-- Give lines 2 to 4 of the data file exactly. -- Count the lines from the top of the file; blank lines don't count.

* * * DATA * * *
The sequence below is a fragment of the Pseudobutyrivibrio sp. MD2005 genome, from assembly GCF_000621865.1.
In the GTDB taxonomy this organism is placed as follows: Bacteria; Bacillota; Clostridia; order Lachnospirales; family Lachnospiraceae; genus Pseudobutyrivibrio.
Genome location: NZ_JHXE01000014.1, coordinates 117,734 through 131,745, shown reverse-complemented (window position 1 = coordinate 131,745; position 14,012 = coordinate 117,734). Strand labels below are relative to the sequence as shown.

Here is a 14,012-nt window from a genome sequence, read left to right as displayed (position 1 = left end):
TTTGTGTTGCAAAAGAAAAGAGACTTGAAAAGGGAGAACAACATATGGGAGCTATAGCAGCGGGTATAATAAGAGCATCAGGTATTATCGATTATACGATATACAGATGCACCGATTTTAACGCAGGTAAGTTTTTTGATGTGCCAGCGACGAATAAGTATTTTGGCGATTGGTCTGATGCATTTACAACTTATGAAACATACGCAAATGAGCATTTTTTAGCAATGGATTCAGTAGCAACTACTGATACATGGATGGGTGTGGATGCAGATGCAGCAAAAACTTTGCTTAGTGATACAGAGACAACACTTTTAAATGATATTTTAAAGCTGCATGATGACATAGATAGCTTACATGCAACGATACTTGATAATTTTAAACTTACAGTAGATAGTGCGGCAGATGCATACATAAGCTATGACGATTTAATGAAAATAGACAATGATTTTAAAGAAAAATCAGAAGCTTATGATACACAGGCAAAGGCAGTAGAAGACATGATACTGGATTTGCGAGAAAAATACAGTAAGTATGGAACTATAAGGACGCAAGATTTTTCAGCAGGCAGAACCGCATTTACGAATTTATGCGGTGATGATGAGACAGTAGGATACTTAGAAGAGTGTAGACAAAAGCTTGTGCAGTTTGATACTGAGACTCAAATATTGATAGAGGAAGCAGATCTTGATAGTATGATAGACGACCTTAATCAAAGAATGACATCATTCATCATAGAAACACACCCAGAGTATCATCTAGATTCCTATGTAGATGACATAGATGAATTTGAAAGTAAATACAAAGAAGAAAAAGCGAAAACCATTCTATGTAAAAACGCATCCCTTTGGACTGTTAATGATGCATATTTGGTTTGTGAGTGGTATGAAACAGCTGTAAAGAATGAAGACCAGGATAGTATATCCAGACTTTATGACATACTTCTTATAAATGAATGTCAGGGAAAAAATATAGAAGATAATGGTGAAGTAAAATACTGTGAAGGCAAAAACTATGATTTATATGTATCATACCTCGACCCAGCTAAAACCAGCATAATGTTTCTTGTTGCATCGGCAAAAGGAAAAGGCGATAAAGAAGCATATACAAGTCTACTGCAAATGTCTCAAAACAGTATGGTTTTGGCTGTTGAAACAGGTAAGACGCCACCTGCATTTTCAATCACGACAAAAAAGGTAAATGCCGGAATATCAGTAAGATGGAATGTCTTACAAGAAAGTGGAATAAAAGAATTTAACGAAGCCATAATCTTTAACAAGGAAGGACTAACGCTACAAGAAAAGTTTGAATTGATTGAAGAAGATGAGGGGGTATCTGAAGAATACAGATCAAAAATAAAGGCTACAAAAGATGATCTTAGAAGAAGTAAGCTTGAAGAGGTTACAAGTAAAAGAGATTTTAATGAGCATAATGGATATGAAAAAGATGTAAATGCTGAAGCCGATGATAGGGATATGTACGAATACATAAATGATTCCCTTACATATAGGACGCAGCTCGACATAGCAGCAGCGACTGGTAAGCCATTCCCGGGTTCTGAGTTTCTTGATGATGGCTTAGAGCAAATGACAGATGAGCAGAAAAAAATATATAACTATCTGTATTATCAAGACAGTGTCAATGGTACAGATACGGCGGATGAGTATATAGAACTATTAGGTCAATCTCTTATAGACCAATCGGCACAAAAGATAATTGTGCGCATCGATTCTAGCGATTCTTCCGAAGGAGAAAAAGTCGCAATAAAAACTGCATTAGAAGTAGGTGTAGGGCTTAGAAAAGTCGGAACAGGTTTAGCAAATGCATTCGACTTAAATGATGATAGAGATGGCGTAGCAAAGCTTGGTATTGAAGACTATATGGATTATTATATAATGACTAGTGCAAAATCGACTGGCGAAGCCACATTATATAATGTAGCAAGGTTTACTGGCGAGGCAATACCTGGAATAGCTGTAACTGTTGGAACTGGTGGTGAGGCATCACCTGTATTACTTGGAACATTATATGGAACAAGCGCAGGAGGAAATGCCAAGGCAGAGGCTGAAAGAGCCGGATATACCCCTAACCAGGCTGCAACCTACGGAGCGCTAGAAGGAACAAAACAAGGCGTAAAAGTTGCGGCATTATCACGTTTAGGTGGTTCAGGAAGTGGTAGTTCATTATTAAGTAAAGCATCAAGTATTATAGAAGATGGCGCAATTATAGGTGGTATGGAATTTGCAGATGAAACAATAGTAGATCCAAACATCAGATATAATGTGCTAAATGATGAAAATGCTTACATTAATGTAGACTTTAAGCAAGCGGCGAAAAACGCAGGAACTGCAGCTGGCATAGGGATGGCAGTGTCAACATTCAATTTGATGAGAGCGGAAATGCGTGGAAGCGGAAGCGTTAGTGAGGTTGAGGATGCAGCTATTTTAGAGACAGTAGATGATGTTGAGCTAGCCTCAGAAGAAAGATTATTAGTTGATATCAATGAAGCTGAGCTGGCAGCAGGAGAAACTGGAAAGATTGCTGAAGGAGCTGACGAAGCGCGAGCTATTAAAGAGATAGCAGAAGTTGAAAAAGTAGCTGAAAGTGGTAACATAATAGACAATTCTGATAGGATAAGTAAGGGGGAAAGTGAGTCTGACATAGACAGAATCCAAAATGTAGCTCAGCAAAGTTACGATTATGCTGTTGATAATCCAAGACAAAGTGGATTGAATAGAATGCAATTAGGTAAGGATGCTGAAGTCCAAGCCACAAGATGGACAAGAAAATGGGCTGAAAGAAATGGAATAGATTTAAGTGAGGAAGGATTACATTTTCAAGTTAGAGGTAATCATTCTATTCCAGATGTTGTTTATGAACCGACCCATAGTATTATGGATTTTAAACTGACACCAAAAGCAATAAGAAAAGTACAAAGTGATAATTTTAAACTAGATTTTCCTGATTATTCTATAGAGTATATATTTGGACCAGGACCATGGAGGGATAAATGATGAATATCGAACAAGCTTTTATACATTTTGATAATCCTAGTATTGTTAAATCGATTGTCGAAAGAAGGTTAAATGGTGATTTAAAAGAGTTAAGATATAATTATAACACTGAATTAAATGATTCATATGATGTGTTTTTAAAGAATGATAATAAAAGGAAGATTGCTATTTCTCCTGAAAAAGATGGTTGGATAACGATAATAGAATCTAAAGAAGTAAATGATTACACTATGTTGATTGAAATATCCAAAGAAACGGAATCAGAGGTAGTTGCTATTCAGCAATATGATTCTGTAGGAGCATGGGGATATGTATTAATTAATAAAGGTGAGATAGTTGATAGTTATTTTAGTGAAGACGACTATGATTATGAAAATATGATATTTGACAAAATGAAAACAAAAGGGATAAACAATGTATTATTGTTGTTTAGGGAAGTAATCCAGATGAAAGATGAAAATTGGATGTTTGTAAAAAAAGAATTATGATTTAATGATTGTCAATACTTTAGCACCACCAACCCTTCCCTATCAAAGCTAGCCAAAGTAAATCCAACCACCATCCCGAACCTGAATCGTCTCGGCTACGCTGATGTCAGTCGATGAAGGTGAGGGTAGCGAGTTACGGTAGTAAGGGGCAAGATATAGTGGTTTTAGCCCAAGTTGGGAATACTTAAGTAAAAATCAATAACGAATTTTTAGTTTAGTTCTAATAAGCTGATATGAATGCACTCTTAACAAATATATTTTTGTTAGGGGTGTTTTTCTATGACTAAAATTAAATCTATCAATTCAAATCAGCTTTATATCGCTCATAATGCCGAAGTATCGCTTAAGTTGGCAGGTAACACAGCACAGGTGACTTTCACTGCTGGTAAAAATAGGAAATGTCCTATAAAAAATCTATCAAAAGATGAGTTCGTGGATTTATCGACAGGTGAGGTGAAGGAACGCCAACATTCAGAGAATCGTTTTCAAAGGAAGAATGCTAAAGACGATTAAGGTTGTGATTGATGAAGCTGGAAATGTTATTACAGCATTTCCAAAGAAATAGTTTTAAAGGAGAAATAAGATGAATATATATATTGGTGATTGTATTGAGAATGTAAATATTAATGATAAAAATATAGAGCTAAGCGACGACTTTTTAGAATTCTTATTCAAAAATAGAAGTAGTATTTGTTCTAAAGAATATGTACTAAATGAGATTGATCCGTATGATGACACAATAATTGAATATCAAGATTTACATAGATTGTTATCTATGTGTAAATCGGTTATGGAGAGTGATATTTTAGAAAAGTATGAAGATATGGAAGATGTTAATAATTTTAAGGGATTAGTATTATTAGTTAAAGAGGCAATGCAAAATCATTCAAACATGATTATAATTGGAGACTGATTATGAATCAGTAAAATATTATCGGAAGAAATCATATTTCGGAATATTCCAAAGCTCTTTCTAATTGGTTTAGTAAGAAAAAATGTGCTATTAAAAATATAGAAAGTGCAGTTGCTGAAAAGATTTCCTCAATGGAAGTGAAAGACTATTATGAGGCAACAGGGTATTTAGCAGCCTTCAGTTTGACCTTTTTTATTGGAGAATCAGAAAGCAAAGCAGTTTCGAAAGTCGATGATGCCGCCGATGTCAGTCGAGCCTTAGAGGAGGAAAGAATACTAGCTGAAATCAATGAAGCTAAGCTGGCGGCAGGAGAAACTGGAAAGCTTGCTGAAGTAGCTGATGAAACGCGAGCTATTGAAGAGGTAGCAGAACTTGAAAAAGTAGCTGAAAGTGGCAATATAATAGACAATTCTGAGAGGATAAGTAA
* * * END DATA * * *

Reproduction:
In the GTDB taxonomy this organism is placed as follows: Bacteria; Bacillota; Clostridia; order Lachnospirales; family Lachnospiraceae; genus Pseudobutyrivibrio.
Genome location: NZ_JHXE01000014.1, coordinates 117,734 through 131,745, shown reverse-complemented (window position 1 = coordinate 131,745; position 14,012 = coordinate 117,734). Strand labels below are relative to the sequence as shown.

Here is a 14,012-nt window from a genome sequence, read left to right as displayed (position 1 = left end):